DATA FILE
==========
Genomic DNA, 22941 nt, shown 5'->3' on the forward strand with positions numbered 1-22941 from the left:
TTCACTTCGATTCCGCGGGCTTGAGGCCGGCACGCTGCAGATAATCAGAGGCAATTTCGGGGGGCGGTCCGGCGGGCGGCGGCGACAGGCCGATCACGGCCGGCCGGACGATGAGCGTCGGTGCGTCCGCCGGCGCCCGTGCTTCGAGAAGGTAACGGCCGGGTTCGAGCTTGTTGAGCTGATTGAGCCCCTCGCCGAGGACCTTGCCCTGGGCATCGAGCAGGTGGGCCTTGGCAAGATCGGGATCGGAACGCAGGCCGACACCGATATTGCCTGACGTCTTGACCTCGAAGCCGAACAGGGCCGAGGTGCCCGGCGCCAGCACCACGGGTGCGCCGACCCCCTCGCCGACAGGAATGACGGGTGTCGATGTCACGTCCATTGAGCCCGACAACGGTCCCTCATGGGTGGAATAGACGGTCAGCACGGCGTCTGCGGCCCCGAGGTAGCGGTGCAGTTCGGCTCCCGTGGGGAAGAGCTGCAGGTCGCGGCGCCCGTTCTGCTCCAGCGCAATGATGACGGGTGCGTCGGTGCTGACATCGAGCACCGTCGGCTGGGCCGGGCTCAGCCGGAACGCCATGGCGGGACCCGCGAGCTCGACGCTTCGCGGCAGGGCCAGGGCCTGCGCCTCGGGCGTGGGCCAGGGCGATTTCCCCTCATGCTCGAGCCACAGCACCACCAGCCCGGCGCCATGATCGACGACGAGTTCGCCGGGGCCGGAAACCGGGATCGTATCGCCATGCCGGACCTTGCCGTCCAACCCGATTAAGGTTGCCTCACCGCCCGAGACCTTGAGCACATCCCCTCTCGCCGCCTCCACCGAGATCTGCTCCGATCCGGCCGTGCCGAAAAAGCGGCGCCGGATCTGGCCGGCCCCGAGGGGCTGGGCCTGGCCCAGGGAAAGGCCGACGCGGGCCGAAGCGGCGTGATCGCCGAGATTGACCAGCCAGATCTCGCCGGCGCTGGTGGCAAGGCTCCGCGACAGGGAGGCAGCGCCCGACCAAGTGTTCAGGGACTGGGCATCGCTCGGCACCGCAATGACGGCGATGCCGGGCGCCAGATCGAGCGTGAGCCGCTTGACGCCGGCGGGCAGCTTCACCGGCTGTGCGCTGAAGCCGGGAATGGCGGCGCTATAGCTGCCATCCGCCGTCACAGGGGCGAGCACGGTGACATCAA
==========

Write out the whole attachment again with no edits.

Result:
Genomic DNA, 22941 nt, shown 5'->3' on the forward strand with positions numbered 1-22941 from the left:
TTCACTTCGATTCCGCGGGCTTGAGGCCGGCACGCTGCAGATAATCAGAGGCAATTTCGGGGGGCGGTCCGGCGGGCGGCGGCGACAGGCCGATCACGGCCGGCCGGACGATGAGCGTCGGTGCGTCCGCCGGCGCCCGTGCTTCGAGAAGGTAACGGCCGGGTTCGAGCTTGTTGAGCTGATTGAGCCCCTCGCCGAGGACCTTGCCCTGGGCATCGAGCAGGTGGGCCTTGGCAAGATCGGGATCGGAACGCAGGCCGACACCGATATTGCCTGACGTCTTGACCTCGAAGCCGAACAGGGCCGAGGTGCCCGGCGCCAGCACCACGGGTGCGCCGACCCCCTCGCCGACAGGAATGACGGGTGTCGATGTCACGTCCATTGAGCCCGACAACGGTCCCTCATGGGTGGAATAGACGGTCAGCACGGCGTCTGCGGCCCCGAGGTAGCGGTGCAGTTCGGCTCCCGTGGGGAAGAGCTGCAGGTCGCGGCGCCCGTTCTGCTCCAGCGCAATGATGACGGGTGCGTCGGTGCTGACATCGAGCACCGTCGGCTGGGCCGGGCTCAGCCGGAACGCCATGGCGGGACCCGCGAGCTCGACGCTTCGCGGCAGGGCCAGGGCCTGCGCCTCGGGCGTGGGCCAGGGCGATTTCCCCTCATGCTCGAGCCACAGCACCACCAGCCCGGCGCCATGATCGACGACGAGTTCGCCGGGGCCGGAAACCGGGATCGTATCGCCATGCCGGACCTTGCCGTCCAACCCGATTAAGGTTGCCTCACCGCCCGAGACCTTGAGCACATCCCCTCTCGCCGCCTCCACCGAGATCTGCTCCGATCCGGCCGTGCCGAAAAAGCGGCGCCGGATCTGGCCGGCCCCGAGGGGCTGGGCCTGGCCCAGGGAAAGGCCGACGCGGGCCGAAGCGGCGTGATCGCCGAGATTGACCAGCCAGATCTCGCCGGCGCTGGTGGCAAGGCTCCGCGACAGGGAGGCAGCGCCCGACCAAGTGTTCAGGGACTGGGCATCGCTCGGCACCGCAATGACGGCGATGCCGGGCGCCAGATCGAGCGTGAGCCGCTTGACGCCGGCGGGCAGCTTCACCGGCTGTGCGCTGAAGCCGGGAATGGCGGCGCTATAGCTGCCATCCGCCGTCACAGGGGCGAGCACGGTGACATCAA